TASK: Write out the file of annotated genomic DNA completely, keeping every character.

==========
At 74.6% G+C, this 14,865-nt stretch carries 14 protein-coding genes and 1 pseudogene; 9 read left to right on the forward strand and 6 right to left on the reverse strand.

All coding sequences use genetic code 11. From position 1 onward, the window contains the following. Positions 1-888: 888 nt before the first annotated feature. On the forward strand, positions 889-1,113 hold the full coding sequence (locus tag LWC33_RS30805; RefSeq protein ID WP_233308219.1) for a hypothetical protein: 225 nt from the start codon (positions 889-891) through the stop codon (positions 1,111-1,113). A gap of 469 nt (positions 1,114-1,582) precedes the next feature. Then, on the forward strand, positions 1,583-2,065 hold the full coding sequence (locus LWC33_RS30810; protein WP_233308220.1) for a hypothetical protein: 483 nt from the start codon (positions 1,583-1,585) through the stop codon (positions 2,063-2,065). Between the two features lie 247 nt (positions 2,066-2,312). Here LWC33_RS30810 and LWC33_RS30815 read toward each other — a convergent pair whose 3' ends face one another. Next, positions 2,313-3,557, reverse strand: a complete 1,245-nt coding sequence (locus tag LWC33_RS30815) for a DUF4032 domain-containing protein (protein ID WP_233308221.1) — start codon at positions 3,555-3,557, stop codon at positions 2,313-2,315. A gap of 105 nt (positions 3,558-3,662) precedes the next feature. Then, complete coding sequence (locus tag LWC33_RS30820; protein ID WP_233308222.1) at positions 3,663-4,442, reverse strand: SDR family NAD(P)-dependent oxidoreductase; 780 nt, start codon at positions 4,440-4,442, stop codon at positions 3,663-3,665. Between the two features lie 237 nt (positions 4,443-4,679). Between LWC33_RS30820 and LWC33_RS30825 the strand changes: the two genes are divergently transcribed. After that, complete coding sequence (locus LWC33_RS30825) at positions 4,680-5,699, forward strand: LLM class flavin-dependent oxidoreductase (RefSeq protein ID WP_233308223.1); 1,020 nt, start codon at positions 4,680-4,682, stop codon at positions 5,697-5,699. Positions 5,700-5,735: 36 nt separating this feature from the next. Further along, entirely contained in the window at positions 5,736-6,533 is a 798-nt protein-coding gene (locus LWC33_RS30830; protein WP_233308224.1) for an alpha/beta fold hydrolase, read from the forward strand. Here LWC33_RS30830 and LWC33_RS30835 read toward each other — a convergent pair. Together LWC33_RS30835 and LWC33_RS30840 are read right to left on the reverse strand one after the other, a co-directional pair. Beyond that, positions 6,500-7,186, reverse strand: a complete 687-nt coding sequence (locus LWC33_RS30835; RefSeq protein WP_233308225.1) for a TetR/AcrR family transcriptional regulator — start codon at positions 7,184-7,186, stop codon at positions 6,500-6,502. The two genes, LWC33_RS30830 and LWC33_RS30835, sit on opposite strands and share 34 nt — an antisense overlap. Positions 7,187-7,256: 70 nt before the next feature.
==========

At 74.6% G+C, this 14,865-nt stretch carries 14 protein-coding genes and 1 pseudogene; 9 read left to right on the forward strand and 6 right to left on the reverse strand.

All coding sequences use genetic code 11. From position 1 onward, the window contains the following. Positions 1-888: 888 nt before the first annotated feature. On the forward strand, positions 889-1,113 hold the full coding sequence (locus tag LWC33_RS30805; RefSeq protein ID WP_233308219.1) for a hypothetical protein: 225 nt from the start codon (positions 889-891) through the stop codon (positions 1,111-1,113). A gap of 469 nt (positions 1,114-1,582) precedes the next feature. Then, on the forward strand, positions 1,583-2,065 hold the full coding sequence (locus LWC33_RS30810; protein WP_233308220.1) for a hypothetical protein: 483 nt from the start codon (positions 1,583-1,585) through the stop codon (positions 2,063-2,065). Between the two features lie 247 nt (positions 2,066-2,312). Here LWC33_RS30810 and LWC33_RS30815 read toward each other — a convergent pair whose 3' ends face one another. Next, positions 2,313-3,557, reverse strand: a complete 1,245-nt coding sequence (locus tag LWC33_RS30815) for a DUF4032 domain-containing protein (protein ID WP_233308221.1) — start codon at positions 3,555-3,557, stop codon at positions 2,313-2,315. A gap of 105 nt (positions 3,558-3,662) precedes the next feature. Then, complete coding sequence (locus tag LWC33_RS30820; protein ID WP_233308222.1) at positions 3,663-4,442, reverse strand: SDR family NAD(P)-dependent oxidoreductase; 780 nt, start codon at positions 4,440-4,442, stop codon at positions 3,663-3,665. Between the two features lie 237 nt (positions 4,443-4,679). Between LWC33_RS30820 and LWC33_RS30825 the strand changes: the two genes are divergently transcribed. After that, complete coding sequence (locus LWC33_RS30825) at positions 4,680-5,699, forward strand: LLM class flavin-dependent oxidoreductase (RefSeq protein ID WP_233308223.1); 1,020 nt, start codon at positions 4,680-4,682, stop codon at positions 5,697-5,699. Positions 5,700-5,735: 36 nt separating this feature from the next. Further along, entirely contained in the window at positions 5,736-6,533 is a 798-nt protein-coding gene (locus LWC33_RS30830; protein WP_233308224.1) for an alpha/beta fold hydrolase, read from the forward strand. Here LWC33_RS30830 and LWC33_RS30835 read toward each other — a convergent pair. Together LWC33_RS30835 and LWC33_RS30840 are read right to left on the reverse strand one after the other, a co-directional pair. Beyond that, positions 6,500-7,186, reverse strand: a complete 687-nt coding sequence (locus LWC33_RS30835; RefSeq protein WP_233308225.1) for a TetR/AcrR family transcriptional regulator — start codon at positions 7,184-7,186, stop codon at positions 6,500-6,502. The two genes, LWC33_RS30830 and LWC33_RS30835, sit on opposite strands and share 34 nt — an antisense overlap. Positions 7,187-7,256: 70 nt before the next feature.